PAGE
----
For Your Reference:
Some Features of the STRIVE Act

May 7, 2007

On March 22 , Democratic Congressman Luis Gutierrez and 29 co-sponsors introduced in Congress, the STRIVE Act (Security Through Regularized Immigration and a Vibrant Economy Act of 2007). This newly proposed anti-immigrant legislation is being advertised by the Democratic Party as a "major reform;" in various immigrant communities Democrats and opportunists are trying to drum up support for this law by hiding its basic provisions.

Some of the important provisions of the STRIVE Act include:

1) Drastically increased militarization of the border and immigrant communities.

The STRIVE Act would increase the number of enforcement personnel by more than 15,000 in the first year and by tens of thousands more in subsequent years. The Defense Department would also be directly brought into immigration-related surveillance activities. State and local police departments would also get additional authority and funding for immigration enforcement.

2) Stepped up repression against immigrants.

Criminal penalties would be imposed for "evasion" of border inspection procedures, failure to depart after removal findings, "gang" related activities, drunk driving, possession of firearms by undocumented immigrants, and a range of other offenses.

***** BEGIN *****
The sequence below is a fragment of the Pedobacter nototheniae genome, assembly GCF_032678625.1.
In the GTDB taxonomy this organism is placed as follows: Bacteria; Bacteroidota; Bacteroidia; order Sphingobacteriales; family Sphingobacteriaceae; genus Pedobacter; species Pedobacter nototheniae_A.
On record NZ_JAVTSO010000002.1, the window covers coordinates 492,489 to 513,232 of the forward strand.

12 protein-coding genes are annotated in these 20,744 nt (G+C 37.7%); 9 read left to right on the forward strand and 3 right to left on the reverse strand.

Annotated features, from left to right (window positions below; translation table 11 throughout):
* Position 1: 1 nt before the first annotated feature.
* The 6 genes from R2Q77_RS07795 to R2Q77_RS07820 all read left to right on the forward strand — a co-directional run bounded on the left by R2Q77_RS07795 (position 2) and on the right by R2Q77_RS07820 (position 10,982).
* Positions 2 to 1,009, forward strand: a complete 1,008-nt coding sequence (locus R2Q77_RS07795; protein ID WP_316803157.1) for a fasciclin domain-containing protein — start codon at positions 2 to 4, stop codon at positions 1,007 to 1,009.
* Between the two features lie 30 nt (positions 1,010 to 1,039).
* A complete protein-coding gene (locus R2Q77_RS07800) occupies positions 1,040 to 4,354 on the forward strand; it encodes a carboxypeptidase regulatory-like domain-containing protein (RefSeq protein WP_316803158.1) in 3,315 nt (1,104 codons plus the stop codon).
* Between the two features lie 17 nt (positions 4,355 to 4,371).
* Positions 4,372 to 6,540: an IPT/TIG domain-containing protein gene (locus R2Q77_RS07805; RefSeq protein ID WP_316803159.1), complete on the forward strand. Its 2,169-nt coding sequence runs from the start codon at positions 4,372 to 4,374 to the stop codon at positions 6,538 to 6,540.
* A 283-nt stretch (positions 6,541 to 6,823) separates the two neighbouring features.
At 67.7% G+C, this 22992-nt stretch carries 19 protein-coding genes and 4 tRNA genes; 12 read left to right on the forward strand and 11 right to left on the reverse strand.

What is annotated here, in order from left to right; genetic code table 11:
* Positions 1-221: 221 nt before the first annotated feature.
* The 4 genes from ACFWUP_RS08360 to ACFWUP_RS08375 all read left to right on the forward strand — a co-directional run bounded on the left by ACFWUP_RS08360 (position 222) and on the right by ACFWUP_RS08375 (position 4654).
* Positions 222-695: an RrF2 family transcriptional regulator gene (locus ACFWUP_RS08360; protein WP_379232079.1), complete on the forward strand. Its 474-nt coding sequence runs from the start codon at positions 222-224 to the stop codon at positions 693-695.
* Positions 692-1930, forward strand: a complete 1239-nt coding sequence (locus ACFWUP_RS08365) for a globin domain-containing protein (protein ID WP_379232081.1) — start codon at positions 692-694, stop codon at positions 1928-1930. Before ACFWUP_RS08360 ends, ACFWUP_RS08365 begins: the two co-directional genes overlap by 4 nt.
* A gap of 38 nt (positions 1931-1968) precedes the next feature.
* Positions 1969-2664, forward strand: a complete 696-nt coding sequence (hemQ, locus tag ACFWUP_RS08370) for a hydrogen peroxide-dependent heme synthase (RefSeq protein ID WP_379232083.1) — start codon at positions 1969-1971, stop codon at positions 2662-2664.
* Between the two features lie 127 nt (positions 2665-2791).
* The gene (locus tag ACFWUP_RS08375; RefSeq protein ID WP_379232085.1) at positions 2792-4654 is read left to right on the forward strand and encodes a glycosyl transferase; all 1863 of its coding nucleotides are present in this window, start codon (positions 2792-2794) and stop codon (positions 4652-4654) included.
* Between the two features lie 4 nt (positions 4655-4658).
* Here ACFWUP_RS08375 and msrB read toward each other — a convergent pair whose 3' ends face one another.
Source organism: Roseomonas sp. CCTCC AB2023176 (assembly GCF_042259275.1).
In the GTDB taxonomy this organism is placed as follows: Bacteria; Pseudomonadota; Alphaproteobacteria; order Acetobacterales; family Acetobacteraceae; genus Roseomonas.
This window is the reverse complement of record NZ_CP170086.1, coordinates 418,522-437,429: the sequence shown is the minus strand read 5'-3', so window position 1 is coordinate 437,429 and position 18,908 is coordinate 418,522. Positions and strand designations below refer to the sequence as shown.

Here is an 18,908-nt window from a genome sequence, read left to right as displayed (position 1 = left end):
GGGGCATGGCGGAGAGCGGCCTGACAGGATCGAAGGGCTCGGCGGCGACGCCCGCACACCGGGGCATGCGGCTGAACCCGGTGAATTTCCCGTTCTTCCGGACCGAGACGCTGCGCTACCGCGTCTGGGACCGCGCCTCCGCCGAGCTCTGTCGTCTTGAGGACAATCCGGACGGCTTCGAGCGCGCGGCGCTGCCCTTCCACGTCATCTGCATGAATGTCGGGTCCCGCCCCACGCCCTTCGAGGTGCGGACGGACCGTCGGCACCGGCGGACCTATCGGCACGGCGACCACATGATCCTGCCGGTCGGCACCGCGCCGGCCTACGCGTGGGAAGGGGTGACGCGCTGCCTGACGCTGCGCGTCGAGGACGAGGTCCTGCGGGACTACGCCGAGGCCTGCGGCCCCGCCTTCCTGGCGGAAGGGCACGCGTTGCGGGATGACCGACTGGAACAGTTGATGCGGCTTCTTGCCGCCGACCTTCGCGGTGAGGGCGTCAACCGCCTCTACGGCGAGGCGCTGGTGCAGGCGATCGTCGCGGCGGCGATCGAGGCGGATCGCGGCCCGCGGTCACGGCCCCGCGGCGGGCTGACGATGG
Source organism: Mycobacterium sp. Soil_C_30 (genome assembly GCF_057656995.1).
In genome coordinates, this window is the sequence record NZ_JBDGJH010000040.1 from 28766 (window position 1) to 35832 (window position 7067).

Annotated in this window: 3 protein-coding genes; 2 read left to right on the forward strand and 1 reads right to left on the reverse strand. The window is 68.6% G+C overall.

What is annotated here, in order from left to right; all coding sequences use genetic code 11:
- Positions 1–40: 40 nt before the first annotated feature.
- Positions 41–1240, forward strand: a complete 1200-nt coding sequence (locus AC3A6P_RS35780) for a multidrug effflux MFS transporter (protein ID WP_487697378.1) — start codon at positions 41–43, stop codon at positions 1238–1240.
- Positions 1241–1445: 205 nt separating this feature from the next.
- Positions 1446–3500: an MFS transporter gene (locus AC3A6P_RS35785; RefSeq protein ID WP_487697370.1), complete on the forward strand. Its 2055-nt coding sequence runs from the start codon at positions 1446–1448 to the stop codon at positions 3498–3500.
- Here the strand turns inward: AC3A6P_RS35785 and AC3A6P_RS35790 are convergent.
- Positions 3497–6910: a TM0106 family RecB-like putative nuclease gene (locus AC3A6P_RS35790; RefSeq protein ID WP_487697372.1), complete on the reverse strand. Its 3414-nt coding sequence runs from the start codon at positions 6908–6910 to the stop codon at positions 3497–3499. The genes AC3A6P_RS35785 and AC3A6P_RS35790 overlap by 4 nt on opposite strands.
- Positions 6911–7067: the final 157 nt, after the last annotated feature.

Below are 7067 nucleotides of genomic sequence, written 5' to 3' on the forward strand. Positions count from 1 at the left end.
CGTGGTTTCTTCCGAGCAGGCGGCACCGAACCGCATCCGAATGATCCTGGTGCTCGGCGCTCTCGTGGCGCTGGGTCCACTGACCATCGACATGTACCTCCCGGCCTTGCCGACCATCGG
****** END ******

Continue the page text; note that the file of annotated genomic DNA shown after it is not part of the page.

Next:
At least 20 new detention facilities (concentration camps) would be built to detain more than 20,000 immigrants at any time who are facing removal decisions.

3) Moving in the direction of a national ID system.

All employers would be required to phase in a system of employment authorization checks based on documents approved by the Department of Homeland Security (including biometric IDs).

4) Extend "guest worker" programs with a flexible cap based on the market needs of the capitalists. "Guest" workers would be allowed to work in the U.S. for a period of 3-6 years and then be required to return to their homelands. "Guest" workers who become unemployed for more than 60 days would be required to immediately leave the U.S.

5) Create a new caste of undocumented workers seeking legalization.

Undocumented workers who could prove continuous employment in the U.S. and who pass a background check could apply for "conditional nonimmigrant status." "Conditional nonimmigrants" would go to the back of the line for permanent visas. After six more years of continuous employment "conditional nonimmigrants" could apply for citizenship if they meet English and civic requirements and pay thousands of dollars in fees and taxes.